College Football Stadium Sees Significant Improvements

Construction of NC Research Campus to Begin This Year

Wed September 28, 2005 - Southeast Edition
CEG



KANNAPOLIS, NC (AP) California billionaire David Murdock returned triumphantly to this one-time textile mill village, unveiling plans for a 350-acre research campus that will anchor the state’s effort to become a major player in biotechnology.

Two decades ago, Murdock — owner of Dole Food Co. and developer Castle & Cooke — owned Cannon Mills, the giant textile firm at the heart of this city 30 miles north of Charlotte. But after numerous sales and corporate makeovers, Cannon’s successor firm, Pillowtex, went bankrupt and closed for good two years ago. Some 4,800 people lost jobs, the largest mass layoff in state history.

Late last year, Murdock purchased the 250-acre site of Cannon Mills’ former Plant No. 1 at a bankruptcy auction. He was greeted with a standing ovation Sept. 12 as he announced plans to build the North Carolina Research Campus on the site in the center of the city’s downtown.

“For myself ... this is the most exciting day, I’d have to say, of my life,” Murdock said.

Murdock said the research campus is an investment in the future of biotechnology that can improve nutrition.

“I believe that through the facilities we are building here, we will be able to control those atrocious diseases that kill so many,” including diabetes and heart disease, Murdock said.

Among highlights of the project:

• The University of North Carolina and North Carolina State University will operate research facilities on the site and Murdock said he expects Duke University also to have a presence.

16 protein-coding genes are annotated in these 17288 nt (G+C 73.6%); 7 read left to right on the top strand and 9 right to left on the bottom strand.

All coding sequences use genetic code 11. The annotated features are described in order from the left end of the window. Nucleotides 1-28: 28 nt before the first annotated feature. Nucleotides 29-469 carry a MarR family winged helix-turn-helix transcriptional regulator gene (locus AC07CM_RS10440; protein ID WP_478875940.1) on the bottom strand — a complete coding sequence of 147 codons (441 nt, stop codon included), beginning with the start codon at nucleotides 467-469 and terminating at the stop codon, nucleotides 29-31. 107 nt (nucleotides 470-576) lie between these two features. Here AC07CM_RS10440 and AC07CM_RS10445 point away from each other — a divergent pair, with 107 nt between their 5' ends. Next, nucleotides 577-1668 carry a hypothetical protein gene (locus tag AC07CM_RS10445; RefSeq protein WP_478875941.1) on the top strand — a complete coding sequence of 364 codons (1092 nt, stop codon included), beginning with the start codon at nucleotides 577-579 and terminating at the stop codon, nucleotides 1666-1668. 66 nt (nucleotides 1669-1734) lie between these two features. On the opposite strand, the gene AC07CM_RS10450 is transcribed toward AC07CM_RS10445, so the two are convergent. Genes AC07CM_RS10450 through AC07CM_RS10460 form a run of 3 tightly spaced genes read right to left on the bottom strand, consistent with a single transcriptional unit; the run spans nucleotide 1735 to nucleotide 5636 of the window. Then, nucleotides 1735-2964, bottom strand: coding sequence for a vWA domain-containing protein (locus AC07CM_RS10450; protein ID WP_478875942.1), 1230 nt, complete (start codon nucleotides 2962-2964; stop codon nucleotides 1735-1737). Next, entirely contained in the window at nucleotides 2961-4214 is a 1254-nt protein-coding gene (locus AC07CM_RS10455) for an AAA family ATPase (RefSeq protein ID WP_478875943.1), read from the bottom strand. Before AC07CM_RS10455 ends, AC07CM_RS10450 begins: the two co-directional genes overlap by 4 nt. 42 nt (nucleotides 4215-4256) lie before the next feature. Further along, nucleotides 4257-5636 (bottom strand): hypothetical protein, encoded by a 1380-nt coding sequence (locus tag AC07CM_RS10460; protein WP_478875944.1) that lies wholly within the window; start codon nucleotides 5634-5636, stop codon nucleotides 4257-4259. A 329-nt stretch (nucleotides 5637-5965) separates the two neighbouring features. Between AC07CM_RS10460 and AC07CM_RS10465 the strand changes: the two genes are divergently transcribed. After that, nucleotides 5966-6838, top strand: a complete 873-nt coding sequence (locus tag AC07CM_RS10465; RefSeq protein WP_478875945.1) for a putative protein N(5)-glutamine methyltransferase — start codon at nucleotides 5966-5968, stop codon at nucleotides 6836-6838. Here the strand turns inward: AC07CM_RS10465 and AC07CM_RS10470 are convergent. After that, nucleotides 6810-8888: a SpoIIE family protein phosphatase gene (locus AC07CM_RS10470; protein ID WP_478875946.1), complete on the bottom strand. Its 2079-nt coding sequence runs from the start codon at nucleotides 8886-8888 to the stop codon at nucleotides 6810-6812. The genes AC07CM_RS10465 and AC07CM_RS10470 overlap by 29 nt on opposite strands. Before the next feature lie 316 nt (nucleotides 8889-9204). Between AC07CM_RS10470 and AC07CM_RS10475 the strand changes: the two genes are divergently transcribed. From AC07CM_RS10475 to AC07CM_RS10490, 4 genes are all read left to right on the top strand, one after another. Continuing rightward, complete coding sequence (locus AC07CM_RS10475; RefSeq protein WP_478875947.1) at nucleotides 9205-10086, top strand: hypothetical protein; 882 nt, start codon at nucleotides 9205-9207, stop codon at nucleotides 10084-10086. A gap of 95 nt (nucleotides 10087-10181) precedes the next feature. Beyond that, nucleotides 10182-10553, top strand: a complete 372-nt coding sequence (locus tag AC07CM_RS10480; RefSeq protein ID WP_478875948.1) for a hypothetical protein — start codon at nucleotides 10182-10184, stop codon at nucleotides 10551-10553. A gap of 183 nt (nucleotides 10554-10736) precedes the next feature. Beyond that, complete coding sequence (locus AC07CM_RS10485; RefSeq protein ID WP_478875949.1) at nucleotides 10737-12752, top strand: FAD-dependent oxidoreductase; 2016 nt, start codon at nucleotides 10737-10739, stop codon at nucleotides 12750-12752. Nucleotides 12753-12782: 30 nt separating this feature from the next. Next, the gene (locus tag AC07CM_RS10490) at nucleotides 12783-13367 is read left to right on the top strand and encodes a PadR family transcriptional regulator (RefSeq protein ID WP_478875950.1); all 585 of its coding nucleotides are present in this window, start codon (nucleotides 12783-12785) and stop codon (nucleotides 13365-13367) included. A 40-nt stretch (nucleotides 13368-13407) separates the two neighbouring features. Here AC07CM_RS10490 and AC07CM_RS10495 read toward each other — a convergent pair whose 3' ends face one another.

• A venture capital fund of $100 million, underwritten by Murdock, will finance startup biotechnology companies, with the infant companies using a state-of-the-art, 330,000-square-foot “core lab facility.”

• A state community college system center will retrain workers for biotechnology jobs.

• A math-and-science academy will be set up to attract top female high school students.

• A plaza will be at the center of the campus, with retail shops, apartments, a multiplex movie theater and a Dole Foods organic cafe.

Some locals still view Murdock’s 1980s ownership of Cannon Mills as part of the long decline and fall of that once-powerful company. Republican U.S. Rep. Robin Hayes — a descendant of the Cannon family — said he is taking a wait-and-see approach to the project.

“I’m still a little dubious,” Hayes said. “Obviously, you’re aware of history and there has been some disappointment.”

Hayes addressed Murdock directly when he spoke during the ceremony.

“Mr. Murdock, thank you for your vision,” Hayes said. “I ask only for your best. ... We’re here as your teammates to make sure those investments pay dividends.”

Murdock blamed any past hard feelings on battles with Cannon Mills’ unions.

“I fought the union, and I beat the union pretty badly and they didn’t like that,” he said.

Murdock is committing nearly $1 billion to the project, said Lynne Scott Safrit, who is overseeing the effort for Castle & Cooke. Safrit said project officials will seek state and federal grants to help demolish and clean up the Pillowtex plant sites.

U.S. Sen. Elizabeth Dole, R-NC, said the proposed center is a once-in-a-lifetime chance to remake the economy of a region that has seen huge job losses as traditional manufacturing has declined.

The project “is an example of resourcefully using the very things that have made this state great — our factory towns, our universities and our workers — to remake this state and make it greater.”

And University of North Carolina president Molly Corbett Broad said the research campus will be a national model for partnerships between academia, government and business.

Murdock plans to break ground on the first building by the end of the year; Safrit said construction should be complete by 2010.